Bolden, of course, must still have his nomination confirmed by the Senate. On Saturday both the chairman of the Commerce Committee, Sen. Jay Rockefeller (D-WV), and its ranking member, Sen. Kay Bailey Hutchison (R-TX), promised to expedite the nomination while also praising it. No timetable for a confirmation hearing has been announced, but by comparison, the Senate confirmed Mike Griffin just over a month after his nomination in March 2005.
The chorus of praise for Bolden suggests that the confirmation process should be relatively smooth and quick, but there are no guarantees. Prior to Saturday’s announcement there were some reports that Sen. Barbara Mikulski (D-MD), who chairs the subcommittee of the Senate Appropriations Committee whose jurisdiction includes NASA, was opposed to the nomination. She told the Orlando Sentinel last week that “we’ll be good to go” should Bolden be nominated, but added that “we’ll wait until we get the nomination”.
|“When people get to know Charlie Bolden, you’ll see why the president picked him,” said Sen. Bill Nelson|
That last statement was in response to concerns about potential conflicts of interest Bolden might have as administrator. He served on the board of directors of GenCorp, the parent corporation of propulsion company Aerojet, from January 2005 until March 2008. The Sentinel reported Saturday that Bolden will need a “limited waiver” from the administration’s ethics rules to serve as NASA administrator because of that service, as well as for work as a consultant for SAIC.
One issue that should not be an obstacle, contrary to some earlier reports, was Bolden’s work as a “lobbyist” for ATK in 2005 regarding shuttle-derived launch systems for use in NASA’s exploration plans. Bolden was indeed registered as a lobbyist with Congress effective June 1, 2005, but that contract ended on September 15 of that year, with less than $10,000 in income claimed in the only report filed with Congress. Bolden, in a September 2006 letter to the Senate Office of Public Records, said the lobbyist registration was all a mistake. “I was employed as a consultant to ATK for several months in 2005 and they improperly reported me as a lobbyist for them,” he wrote.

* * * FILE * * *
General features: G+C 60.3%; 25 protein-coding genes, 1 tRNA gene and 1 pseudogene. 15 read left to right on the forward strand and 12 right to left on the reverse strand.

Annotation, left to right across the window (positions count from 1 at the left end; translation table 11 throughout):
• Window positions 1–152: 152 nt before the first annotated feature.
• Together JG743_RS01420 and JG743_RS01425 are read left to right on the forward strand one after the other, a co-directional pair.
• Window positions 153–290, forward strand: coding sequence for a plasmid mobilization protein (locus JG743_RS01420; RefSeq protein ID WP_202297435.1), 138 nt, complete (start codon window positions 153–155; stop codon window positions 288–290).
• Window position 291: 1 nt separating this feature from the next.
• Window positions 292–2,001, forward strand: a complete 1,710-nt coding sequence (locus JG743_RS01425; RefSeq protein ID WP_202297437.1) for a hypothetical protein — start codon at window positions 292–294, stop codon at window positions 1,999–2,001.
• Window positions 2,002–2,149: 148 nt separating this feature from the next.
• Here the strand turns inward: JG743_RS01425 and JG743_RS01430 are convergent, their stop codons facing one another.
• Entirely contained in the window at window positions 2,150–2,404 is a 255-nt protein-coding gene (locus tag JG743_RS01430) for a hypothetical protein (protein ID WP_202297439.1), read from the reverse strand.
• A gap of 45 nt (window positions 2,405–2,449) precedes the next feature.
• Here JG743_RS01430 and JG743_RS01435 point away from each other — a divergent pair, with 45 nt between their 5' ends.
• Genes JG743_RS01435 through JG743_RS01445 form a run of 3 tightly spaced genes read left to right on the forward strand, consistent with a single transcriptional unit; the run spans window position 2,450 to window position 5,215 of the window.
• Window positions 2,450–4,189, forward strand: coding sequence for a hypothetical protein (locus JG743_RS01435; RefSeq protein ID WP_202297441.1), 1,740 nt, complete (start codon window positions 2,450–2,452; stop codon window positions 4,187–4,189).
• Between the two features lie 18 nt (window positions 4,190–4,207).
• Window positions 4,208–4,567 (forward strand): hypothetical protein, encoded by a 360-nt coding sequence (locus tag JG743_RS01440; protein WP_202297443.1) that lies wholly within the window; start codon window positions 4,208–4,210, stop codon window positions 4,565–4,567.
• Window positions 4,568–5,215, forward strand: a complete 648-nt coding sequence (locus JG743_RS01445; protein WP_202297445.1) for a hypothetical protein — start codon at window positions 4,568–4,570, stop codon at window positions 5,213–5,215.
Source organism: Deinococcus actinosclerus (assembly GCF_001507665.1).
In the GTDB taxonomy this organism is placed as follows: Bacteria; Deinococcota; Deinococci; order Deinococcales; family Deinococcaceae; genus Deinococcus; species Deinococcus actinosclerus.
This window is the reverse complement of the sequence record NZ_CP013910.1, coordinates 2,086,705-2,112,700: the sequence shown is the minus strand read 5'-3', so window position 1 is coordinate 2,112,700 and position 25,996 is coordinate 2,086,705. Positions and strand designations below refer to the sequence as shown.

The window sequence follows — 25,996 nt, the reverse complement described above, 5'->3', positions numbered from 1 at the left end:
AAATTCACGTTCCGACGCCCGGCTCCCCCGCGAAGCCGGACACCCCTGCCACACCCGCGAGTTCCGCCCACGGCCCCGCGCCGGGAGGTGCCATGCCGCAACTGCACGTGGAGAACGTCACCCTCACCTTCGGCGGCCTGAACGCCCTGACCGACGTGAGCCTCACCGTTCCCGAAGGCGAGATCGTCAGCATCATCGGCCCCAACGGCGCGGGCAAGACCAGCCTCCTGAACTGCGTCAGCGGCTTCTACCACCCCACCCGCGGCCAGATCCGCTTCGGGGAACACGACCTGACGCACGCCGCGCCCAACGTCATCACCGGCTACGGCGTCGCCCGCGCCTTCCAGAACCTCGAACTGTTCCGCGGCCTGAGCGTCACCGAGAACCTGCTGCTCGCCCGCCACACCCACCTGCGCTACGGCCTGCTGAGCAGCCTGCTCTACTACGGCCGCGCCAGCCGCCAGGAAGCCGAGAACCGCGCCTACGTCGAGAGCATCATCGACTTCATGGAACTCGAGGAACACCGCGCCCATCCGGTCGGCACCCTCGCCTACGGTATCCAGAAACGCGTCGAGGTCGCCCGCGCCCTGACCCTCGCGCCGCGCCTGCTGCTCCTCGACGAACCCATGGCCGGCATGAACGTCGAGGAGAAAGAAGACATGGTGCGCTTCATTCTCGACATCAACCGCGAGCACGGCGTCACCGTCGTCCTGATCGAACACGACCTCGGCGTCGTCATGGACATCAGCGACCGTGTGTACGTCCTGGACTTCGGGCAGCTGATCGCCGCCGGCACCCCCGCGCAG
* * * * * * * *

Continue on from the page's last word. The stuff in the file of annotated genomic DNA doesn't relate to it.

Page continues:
Assuming no unexpected obstacles emerge, it appeared quite likely that Bolden will become NASA administrator, perhaps in the next month or so, depending on how quickly the Senate acts. What should the agency and other expect from the new administrator?
Bolden’s public paper trail is fairly limited. In June 2006 he testified before the Senate Commerce Committee’s space subcommittee (then chaired by Sen. Hutchison, with Sen. Nelson as the ranking member) on “outside perspectives” on NASA’s budget and programs. Beyond discussions of the importance of international cooperation and the need to get students interested in science and engineering, he expressed the importance of “a balanced program of human exploration and science and aeronautics research”, rather than favoring human or robotic spaceflight. “While we may be able to continue many of the science and exploration programs on which we have been embarked over the past forty plus years,” he stated, “we cannot do them on the cheap and we cannot do them in series.”